Friday, May 16, 2008


Am I a conservative or a progressive? Both, of course, in different respects—as are we all, I think. No need to dig into those details, for common sense and experience reveal we all have things we cling to and other things we wish to move on from. That old conservative/progressive dilemma is a false dichotomy.

But forced to choose, I’d opt for progressive as my prime perspective because all things evolve, and many things get better, which is how I define progress.

What I’d like to do for the rest of my life is to further progress by recognizing and facilitating what most needs improvement in the world.

In no lifetime prior to mine have change, evolution, and progress been so palpable and precarious, especially in science and technology. Human and planetary evolution is now co-evolution in that we actively partner with the forces and conditions of change, and therefore must evaluate the routes we choose to travel and the ends we aim to reach.

If wisdom is “the realization of that which is of value to ourselves and others” (as philosopher of science Nicholas Maxwell argues), we need to cultivate our wisdom or suffer the catastrophes we’ll otherwise create by foolish uses of our untempered powers. Thus we must now attend concertedly to the values by which we define progress, and we must reach planetary consensus regarding what is best not only for humanity but for all of Earth’s biosphere, for Gaia.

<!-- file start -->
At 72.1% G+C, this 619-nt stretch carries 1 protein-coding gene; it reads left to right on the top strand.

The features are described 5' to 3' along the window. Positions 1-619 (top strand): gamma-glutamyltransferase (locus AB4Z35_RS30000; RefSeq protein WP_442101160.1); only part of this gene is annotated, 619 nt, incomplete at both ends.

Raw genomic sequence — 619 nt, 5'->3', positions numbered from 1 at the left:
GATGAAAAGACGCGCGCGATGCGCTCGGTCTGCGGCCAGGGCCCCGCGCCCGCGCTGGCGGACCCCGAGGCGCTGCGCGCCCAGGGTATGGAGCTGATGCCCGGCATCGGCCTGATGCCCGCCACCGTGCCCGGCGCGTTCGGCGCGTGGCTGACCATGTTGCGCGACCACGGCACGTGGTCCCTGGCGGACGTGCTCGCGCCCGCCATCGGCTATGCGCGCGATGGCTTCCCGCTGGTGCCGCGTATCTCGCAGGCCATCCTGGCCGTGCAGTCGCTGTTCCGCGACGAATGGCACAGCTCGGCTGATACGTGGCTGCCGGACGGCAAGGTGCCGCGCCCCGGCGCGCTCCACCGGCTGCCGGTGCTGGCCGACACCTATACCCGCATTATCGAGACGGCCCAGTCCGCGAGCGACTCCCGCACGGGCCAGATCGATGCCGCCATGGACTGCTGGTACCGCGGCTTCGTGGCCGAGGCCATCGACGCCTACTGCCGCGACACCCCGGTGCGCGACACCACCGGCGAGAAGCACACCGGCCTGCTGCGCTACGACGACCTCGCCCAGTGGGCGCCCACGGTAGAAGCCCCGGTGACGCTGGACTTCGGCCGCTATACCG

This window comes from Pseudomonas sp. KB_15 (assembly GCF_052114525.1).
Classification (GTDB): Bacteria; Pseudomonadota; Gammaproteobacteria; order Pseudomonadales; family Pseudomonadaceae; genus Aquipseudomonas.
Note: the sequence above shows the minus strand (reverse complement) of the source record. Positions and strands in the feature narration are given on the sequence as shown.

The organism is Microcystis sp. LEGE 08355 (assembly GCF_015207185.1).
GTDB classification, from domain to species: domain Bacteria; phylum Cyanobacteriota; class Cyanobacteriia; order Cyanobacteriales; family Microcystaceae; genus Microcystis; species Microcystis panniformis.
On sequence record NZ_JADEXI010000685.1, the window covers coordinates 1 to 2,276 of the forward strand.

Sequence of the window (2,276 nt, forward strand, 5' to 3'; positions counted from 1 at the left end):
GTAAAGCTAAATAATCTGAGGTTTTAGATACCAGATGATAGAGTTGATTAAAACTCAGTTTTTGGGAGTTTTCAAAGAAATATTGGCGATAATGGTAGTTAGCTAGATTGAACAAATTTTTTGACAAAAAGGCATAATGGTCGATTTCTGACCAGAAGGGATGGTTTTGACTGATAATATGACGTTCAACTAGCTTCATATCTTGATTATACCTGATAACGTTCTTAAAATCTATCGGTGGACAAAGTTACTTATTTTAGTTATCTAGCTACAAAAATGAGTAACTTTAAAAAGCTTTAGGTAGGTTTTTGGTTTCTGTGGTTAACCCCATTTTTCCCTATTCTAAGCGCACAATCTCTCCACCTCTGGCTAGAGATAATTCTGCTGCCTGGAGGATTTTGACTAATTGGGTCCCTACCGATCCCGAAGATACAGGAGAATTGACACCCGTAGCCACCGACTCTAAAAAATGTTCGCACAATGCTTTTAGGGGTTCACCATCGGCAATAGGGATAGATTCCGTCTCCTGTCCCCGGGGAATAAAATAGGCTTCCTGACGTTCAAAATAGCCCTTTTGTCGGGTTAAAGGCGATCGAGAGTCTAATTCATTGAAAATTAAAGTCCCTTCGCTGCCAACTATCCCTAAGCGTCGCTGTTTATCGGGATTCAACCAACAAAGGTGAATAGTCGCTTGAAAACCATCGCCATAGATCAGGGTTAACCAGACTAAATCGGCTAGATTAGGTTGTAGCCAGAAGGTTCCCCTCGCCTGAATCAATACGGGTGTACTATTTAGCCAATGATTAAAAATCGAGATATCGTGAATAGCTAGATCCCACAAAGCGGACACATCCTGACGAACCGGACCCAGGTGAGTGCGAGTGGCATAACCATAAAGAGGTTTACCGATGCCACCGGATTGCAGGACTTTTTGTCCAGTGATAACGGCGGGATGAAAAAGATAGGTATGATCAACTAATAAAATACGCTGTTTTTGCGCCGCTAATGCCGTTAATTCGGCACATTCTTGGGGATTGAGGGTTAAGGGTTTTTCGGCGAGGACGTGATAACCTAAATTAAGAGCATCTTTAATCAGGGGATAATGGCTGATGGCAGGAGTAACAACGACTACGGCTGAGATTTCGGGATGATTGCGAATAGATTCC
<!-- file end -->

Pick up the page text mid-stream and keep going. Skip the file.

We might begin by looking backward to verify how steeply the rates of change have risen in just the last century, and to note in human attitudes and customs how much has altered in “advanced” societies.

During my lifetime in America I have witnessed profound changes in attitudes toward race, religion, gender, and economic and social status—all of which are much in flux. Change happens, but not glacially any more. Global warming is not only a climatological fact but a sociological metaphor, and we witness great shifts in consciousness and behaviors.

Which shifts should we assist? That’s the challenging question we face. What institutions are melting down and which new ones should emerge?

Let’s think first of the values we want new institutions to embody, values that promote the congenial thriving of life on Earth, that promote peaceful and respectful coexistence: ecological diversity that maximizes cooperative accord and minimizes combative aggression.

Let’s address that first.